Drash on Parashat Vayera
Rabbi Stan Zamek
United Jewish Congregation of Hong Kong
Pardon my extreme chutzpah in saying so, but I don’t care for how Parashat Vayera begins. The Torah gives away too much too soon. The first verse is a spoiler: “The LORD appeared to him (to Abraham) by the terebinths of Mamre.” We know immediately that these men are not men at all, but rather emissaries of God. It would be better if we, like Abraham, learned this later.
If we were making a movie of the visit of the three mysterious strangers to Abraham’s tent, we would not tip our hand as the parasha does. Instead we would have a “cold open.” Without exposition or dialog, the action would just begin. We would join a story in progress.
We would start with an establishing shot of the desert— heat shimmers coming off the rocky ground in the merciless sun of midday. Then our focus would shift to a man alone in the immensity of the wilderness. We see a wizened old sheik, sitting at the entrance of a tent. He is alert-- squinting into the sun, scanning the area. He is clearly looking for something.
The camera lingers on him. What is he looking for? Nothing seems to be moving out there-- not a bird, not a lizard. With the sun high in the sky, the desert is a lifeless furnace. Why not retreat into the shade of the tent?
Then he sees something. Figures in the distance, passing the old man's campsite. He bolts from tent toward the figures. Does he see them as a threat? It would be reasonable to assume so, but he carries no weapon. Despite his age, he closes the gap quickly, nimble as a wild goat. The figures resolve from a blur into three travelers. They must be madmen to be out at this time of day. And where are their animals? Why don’t they have any baggage? Seemingly, they have appeared out of nowhere.
Only now is there dialog. The old man says: “My lords, if it please you, do not go on past your servant." He points back toward his camp as he says: "Let a little water be brought; bathe your feet and recline under the tree. And let me fetch a morsel of bread that you may refresh yourselves; then go on — seeing that you have come your servant’s way.” And They reply: “Do as you have said.”
We should forget the first verse of the parasha and try and see these events through Abraham's eyes. For him it really is a cold open. Abraham acts before any Divine communication. Not knowing that God is present, Abraham is revealed as he truly is. His goodness is his nature. It is not for show. Knowing nothing about these strangers, he exerts himself for their comfort and safety. And instead of a sip of water and a morsel of bread, Abraham sets his whole household to work laying out a feast for them and attends to their needs himself. As the Rabbis say, “the righteous say little, but do much.”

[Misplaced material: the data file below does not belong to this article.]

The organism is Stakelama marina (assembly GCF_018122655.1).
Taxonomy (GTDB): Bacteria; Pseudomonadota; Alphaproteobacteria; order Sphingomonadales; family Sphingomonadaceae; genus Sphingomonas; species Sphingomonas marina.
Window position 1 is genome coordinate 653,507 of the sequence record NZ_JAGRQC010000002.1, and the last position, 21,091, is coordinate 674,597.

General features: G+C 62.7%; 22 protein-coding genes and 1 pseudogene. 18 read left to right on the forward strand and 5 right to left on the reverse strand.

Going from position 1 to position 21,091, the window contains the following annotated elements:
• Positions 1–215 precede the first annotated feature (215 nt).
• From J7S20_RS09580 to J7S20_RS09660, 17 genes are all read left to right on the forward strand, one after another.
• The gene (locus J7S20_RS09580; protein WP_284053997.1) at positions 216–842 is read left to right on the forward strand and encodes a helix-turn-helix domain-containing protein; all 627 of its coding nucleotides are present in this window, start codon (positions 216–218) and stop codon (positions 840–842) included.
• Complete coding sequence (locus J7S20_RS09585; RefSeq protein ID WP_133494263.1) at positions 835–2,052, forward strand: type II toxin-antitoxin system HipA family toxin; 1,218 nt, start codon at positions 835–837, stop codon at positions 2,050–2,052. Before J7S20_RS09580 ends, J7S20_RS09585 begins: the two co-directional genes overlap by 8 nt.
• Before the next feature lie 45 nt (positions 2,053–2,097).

The tent of Abraham and Sarah is a holy place, but not because messengers of God lodged there. Just the opposite. It becomes sacred space when strangers who could have been anyone from anywhere are welcomed into its shade. This is what makes Abraham and Sarah masters of the mitzvah of hachnasat orchim, the welcoming of guests. Their tent is an icon of openness and acceptance.
The Midrash tells us that Abraham's kindness to the three men in our parasha was not an isolated incident. It was Abraham’s custom to be on the lookout for wayfarers and to bring them into the cooling shade of his tent, so that he and Sarah could feed and care for them. What for us would be extraordinary hospitality was the norm for Abraham and Sarah.
We see here a model for our communities. It is not enough for us to enjoy the comfort, the community, and the holiness of our tent. We need to bring other people in. There are spiritual wayfarers who need what we have. There are those who are lost and may not even know it. There are wanderers who are estranged from the house of Israel. Humbly, kindly, without self-righteousness we need to let these brothers and sisters know that there is good food here. We need to offer shelter from the broiling sun of an impersonal world, a world that may be rich in material comforts, but is also a desert thirsting for meaning. This is the mission of the children of Abraham and Sarah.
Every shul describes itself as “warm and welcoming.” It would not be very good marketing to tout a synagogue as “your cold, aloof, and clannish home away from home.” But how do we look to wayfarers? Do those who are still outside our mishpacha get the Abraham and Sarah treatment? Do we convey, with our words and our actions, “do not go on past your servant?” Perhaps we do. Perhaps we don’t.
Our tents, our communities, are not made holy by God. They are made holy by us, when we are alert for the passage of the lost and lonely and run to greet them with a morsel of bread, a sip of water, and an offer of respite from the harshness of the world.